Canada Pension Plan is one of the cornerstones of the Canadian retirement benefits. Everyone that works must contribute to CPP and as a result everyone is eligible to receive a retirement benefit from CPP.
How much you get in benefit depends on how much you put into CPP. For more details on how much you will get from CPP, check out one of my previous articles HOW MUCH WILL YOU GET FROM CANADA PENSION PLAN?
Lately there is lots of talk about enhancing CPP because of the serious retirement gap. Is this really a good deal? Let’s take a look at the current CPP system and see if Canadians are getting value for their contributions.
Going back 40 years
Let's say Bill started working 40 years ago. Back then he only contributed 1.8% of your pay to a maximum of $135.00. From this point, every year his contribution amount would have gone up because of inflation adjustments and increases to the contribution rate. Over the course of 40 years, he would have contributed $44,692.80. Bill's employer would have also matched his contributions. Today, 40 years later, Bill would be eligible for a CPP retirement benefit of $1092.50 per month or $13,110 per year. Is that good or bad?
If we look at it from the perspective of how much money would we need today as a lump sum to generate an annual income of $13,110 per year, we can estimate that we would need somewhere between $230,000 and $330,000. Let's say Bill could have taken his CPP contributions along with the employer contributions and invested it himself he would need to earn somewhere between 6.5% and 8.8% to achieve the $230,000 to $330,000. If Bill did not have the employer contributions, it would be very difficult to replicate a pension of $1092.50 per month.
Related article: How to calculate your CPP retirement pension?
Based on this math, CPP is a pretty good deal for employees. Especially if you add in the fact that the pension is indexed and that CPP is not only a retirement pension but a disability plan as well as a life insurance benefit.
What about the next 39 years?
Today, employees contribute 4.95% of their income up to a maximum of $2,544.30 per year (2016). This is figure is based on the yearly YMPE which is $54,900 for 2016. The YMPE goes up a little each year as a result of being adjusted for inflation.
In addition to the employee contribution, the employer also contributes $2544.30 per year making the total annual contribution $5088.60.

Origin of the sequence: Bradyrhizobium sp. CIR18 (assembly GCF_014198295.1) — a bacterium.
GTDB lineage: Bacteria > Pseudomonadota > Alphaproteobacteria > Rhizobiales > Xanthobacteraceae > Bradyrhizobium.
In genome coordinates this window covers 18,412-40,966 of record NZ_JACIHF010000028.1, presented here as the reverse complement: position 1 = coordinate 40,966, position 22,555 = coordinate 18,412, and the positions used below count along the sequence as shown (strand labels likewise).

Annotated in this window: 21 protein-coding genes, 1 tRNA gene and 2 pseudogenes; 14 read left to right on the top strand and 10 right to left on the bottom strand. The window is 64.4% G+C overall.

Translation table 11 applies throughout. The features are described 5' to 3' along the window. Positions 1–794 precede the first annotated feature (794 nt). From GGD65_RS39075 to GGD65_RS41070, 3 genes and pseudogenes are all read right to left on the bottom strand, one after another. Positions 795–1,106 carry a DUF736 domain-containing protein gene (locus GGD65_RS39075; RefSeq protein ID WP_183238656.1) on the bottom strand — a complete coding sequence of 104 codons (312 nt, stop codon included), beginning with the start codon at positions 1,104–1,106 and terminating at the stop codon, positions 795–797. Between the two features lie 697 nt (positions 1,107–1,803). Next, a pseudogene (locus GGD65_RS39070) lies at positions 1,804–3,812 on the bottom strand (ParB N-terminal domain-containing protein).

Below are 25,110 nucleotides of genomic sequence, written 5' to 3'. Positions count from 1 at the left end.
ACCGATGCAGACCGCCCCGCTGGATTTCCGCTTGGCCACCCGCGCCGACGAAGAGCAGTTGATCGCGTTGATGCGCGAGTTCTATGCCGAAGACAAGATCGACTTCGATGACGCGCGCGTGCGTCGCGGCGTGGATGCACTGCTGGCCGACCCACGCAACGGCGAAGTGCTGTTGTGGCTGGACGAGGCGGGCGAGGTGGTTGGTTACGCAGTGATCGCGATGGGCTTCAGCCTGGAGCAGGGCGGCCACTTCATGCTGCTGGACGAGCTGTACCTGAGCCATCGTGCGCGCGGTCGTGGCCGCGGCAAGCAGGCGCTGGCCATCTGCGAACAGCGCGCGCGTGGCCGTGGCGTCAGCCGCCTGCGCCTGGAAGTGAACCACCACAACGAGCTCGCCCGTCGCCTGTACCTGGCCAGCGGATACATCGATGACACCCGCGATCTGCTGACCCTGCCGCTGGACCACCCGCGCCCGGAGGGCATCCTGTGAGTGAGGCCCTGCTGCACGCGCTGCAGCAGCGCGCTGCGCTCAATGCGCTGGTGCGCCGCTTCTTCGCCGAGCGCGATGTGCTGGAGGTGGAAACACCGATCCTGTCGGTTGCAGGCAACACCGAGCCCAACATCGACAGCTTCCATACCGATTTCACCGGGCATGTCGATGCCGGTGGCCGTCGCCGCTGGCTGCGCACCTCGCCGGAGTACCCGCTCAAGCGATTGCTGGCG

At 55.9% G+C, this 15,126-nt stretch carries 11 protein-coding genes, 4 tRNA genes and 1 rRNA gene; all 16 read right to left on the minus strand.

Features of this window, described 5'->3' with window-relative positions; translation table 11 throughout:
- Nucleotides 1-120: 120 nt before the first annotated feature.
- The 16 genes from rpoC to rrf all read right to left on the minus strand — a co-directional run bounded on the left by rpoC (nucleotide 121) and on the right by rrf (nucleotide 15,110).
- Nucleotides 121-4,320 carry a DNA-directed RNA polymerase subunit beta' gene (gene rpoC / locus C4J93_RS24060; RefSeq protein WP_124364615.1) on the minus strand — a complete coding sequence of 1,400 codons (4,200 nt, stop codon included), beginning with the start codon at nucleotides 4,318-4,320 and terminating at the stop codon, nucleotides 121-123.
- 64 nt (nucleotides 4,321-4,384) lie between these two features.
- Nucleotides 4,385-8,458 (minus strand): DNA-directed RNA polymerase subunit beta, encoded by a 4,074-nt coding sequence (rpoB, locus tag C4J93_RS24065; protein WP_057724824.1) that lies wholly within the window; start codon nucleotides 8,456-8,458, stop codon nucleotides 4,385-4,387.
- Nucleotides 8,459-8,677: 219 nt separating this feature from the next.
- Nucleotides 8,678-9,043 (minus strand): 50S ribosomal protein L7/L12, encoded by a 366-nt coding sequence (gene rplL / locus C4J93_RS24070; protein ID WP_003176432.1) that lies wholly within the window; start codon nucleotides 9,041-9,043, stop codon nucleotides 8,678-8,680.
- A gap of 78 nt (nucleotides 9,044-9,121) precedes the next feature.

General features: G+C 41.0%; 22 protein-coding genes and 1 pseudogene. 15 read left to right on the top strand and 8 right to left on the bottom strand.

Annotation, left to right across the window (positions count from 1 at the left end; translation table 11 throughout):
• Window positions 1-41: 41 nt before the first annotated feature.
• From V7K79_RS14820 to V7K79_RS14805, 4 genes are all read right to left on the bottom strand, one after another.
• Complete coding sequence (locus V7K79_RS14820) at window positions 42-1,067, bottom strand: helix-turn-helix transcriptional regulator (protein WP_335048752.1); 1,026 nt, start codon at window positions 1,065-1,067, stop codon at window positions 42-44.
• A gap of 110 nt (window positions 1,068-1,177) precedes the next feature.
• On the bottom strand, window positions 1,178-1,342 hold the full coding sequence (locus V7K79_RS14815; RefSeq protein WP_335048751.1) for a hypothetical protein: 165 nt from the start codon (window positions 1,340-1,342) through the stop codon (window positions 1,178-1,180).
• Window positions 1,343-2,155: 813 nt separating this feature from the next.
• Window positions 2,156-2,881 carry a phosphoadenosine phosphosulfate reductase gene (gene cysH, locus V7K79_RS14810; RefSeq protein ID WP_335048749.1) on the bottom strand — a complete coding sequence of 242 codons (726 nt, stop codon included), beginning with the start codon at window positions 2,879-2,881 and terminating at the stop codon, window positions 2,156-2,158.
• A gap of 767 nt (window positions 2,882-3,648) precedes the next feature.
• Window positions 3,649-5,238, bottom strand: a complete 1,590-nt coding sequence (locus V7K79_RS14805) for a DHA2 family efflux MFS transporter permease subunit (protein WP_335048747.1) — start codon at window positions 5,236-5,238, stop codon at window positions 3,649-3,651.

Let's say inflation runs at 1% per year for the next 39 years. That means your contributions to CPP will increase every but so will the monthly CPP retirement benefit. Based on these assumptions, your total contributions over the next 39 years would total $120,631. Your monthly CPP retirement benefit will be projected to be $1599 per month or $19,188 per year.
If we use the same math as we did in Bill's example, we would need somewhere between $320,000 and $480,000 to generate that income. If we were able to take our CPP contributions along with the matching employer contributions and invest that money ourselves, we would only need 2% to 3.5% to grow it to the $320,000 to $480,000. I know a lot of people would look at this and suggest they had a good shot at making more than 2% to 3.5%.
Because of higher contribution rate, the math of CPP is not as attractive as it was for the past 40 years. Regardless of the math, we can't opt out of CPP anyway as it is a mandatory plan. The math does suggest that moving forward CPP an OK deal. You can argue the pros and cons either way.
More than just math
The best part of CPP is your employer is required to match your contribution. If you were to invest only your portion, it would be very difficult to match the CPP retirement pension. For self-employed people like me, we pay both the employer and the employee contributions and if I I were to invest that money I would not need a very high return to equal what I will get from CPP 40 years later. One can argue that the CPP program is not great for self-employed people that pay both the employee and employer contributions.
Remember that CPP is a guaranteed lifetime pension. You get a cheque for as long as you live. And if you have a spouse, your spouse may get part or all of your CPP in the future.
Lastly, CPP is an indexed pension which is very hard for any of us to replicate on our own. The math I have given here largely ignores that which means the numbers argue more in favour of the CPP program.
Like any workplace savings program, if the employer is going to make contributions on your behalf, then you can’t go wrong.
With regards to CPP, the employer‘s matching contribution make CPP a wonderful program and every employee should vote to enhance CPP.
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The employers perspective is a little different.
Enhancing CPP means employer contributions will go up as well. This can have an effect on business. I work primarily with companies and organizations that have pension plans or Group RRSP plans with some form of employer matching or contributions. These companies are already doing their part helping employees with their retirement savings. If the government enhances CPP, maybe they should give employers with a pension plan the option to opt out of increased CPP costs. Or better yet, maybe the government should reward, encourage or help companies to put more Group RRSPs or pensions with employer matching. My guess is many companies would prefer that over being mandated to enhanced CPP.
What do you think?